The chapter entitled "Get in Your Right Mind" was also well done. After a high-level discussion on the different modes of brain processing in the previous chapter, Hunt continues by investigating how these modes might apply to the reader. Contrary to some other reviewers here, this reviewer enjoyed some of the author's sidebars, including one named "Sh**ty First Drafts", in which Hunt shares a quote from author Anne Lamott: "Perfectionism is the voice of the oppressor, the enemy of the people. It will keep you cramped and insane your whole life, and it is the main obstacle between you and a sh**ty first draft. I think perfectionism is based on the obsessive belief that if you run carefully enough, hitting each stepping-stone just right, you won't have to die. The truth is that you will die anyway and that a lot of people who aren't even looking at their feet are going to do a whole lot better than you, and have a lot more fun while they're doing it". And although much of the information in the chapter entitled "Learn Deliberately" might be found elsewhere (including from one's own experience), Hunt well presents information on why one's ability to learn might be the most important element of success, starting with what learning is and is not actually all about: "Many HR departments haven't figured this out yet, but in reality, it's less important to know Java, Ruby, .NET, or the iPhone SDK. There's always going to be a new technology or a new version of an existing technology to be learned. The technology itself isn't as important: it's the constant learning that counts". This reviewer especially appreciated the author's follow-up on this topic later in the chapter, where he states that "one major difference between knowledge investments and financial investments is that all knowledge investments have some value. Even if you never use a particular technology on the job, it will impact the way you think and solve problems".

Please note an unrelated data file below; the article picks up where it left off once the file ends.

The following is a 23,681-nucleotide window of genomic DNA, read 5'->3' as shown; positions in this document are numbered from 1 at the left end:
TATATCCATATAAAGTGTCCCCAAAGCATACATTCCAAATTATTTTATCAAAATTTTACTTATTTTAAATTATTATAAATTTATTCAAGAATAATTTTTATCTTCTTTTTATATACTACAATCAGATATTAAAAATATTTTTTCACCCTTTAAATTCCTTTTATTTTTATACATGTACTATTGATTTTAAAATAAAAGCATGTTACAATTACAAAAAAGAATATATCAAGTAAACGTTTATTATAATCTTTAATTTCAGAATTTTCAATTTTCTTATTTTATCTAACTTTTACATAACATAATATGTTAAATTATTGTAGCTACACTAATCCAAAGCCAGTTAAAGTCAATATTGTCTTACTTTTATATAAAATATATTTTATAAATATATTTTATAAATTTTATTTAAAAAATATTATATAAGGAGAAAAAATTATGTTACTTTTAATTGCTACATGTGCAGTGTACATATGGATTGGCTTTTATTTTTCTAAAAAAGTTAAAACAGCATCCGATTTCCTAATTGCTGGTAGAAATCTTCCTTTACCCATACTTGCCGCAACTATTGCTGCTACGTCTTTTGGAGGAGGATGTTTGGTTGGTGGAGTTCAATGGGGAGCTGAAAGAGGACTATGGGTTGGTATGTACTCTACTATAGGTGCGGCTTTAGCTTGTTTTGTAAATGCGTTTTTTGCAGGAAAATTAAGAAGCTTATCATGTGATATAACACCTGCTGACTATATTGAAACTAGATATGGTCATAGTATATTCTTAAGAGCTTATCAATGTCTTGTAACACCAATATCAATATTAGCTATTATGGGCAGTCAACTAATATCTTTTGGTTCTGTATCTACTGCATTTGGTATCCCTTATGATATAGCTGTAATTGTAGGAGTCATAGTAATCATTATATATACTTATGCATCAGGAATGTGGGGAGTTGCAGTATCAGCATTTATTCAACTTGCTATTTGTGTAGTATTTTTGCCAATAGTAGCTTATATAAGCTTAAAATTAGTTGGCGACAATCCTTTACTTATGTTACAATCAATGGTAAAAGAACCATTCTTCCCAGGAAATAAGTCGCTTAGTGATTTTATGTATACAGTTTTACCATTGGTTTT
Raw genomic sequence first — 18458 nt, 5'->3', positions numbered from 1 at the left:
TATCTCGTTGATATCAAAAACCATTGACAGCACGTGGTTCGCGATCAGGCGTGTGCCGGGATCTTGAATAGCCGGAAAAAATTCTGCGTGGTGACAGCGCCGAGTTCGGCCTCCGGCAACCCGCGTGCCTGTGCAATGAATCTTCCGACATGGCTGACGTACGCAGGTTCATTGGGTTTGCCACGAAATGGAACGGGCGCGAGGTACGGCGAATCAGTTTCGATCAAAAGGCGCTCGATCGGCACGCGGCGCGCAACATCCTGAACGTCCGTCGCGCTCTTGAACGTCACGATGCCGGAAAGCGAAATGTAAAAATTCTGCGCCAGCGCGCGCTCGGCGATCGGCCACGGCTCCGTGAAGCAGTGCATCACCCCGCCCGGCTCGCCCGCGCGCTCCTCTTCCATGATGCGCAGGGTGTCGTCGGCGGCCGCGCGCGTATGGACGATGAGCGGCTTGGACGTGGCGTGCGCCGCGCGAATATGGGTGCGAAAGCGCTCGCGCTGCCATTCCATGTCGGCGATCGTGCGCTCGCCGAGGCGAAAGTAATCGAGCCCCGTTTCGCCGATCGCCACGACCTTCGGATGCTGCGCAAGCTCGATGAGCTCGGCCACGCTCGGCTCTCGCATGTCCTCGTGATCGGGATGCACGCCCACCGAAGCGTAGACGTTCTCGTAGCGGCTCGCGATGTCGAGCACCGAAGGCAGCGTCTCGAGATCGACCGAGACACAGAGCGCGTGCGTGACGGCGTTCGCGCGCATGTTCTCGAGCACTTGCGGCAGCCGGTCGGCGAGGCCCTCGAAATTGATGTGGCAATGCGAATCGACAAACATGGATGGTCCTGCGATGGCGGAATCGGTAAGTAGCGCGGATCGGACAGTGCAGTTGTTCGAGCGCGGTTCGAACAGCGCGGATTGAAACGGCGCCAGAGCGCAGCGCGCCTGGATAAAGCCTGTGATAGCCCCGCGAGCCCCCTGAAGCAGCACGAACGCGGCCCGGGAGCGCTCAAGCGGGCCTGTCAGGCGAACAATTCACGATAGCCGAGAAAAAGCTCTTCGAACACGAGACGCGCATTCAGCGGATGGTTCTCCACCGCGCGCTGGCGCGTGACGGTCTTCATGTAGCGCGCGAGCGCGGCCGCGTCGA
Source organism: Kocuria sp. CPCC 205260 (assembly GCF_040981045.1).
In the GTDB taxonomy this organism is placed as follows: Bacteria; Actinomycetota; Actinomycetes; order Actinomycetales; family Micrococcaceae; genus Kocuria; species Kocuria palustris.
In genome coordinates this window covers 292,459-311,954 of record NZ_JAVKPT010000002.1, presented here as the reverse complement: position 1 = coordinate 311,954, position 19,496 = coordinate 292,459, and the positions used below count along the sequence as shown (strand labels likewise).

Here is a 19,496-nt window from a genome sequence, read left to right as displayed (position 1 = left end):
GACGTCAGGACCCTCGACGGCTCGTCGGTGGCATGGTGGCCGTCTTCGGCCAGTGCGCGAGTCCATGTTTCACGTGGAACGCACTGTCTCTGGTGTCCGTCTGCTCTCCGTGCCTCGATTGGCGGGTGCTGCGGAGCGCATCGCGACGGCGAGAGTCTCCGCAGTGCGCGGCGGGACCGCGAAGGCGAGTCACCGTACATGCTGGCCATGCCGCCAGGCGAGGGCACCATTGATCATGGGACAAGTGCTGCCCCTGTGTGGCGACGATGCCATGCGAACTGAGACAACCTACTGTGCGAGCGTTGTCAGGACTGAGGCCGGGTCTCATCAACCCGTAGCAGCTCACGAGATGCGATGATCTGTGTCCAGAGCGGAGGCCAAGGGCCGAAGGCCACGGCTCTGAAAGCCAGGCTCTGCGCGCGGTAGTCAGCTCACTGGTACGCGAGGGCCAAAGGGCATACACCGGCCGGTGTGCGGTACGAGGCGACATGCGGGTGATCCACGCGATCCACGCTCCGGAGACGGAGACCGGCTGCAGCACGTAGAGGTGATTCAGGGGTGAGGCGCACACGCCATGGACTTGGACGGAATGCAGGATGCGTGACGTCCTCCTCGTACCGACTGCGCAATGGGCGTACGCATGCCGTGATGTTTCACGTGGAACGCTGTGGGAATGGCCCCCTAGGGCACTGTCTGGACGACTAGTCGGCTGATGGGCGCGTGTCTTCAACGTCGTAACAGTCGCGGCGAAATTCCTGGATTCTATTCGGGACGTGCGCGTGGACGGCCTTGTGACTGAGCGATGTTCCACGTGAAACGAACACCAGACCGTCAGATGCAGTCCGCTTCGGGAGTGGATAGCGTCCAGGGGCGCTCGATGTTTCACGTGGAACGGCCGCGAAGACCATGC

This book offers a great deal more than a common "how to" book in that Hunt provides a great deal of context associated with the topics that he covers. With many direct references to other books and material, I found myself noting a lot of the books that Hunt references as books for future reading.
Anyone with a desire to maximize the manner in which they think and learn, or a desire to understand these processes better, stands to benefit from this book. Highly recommended due to its real-world uses and implications, combined with its rich and interesting historical content.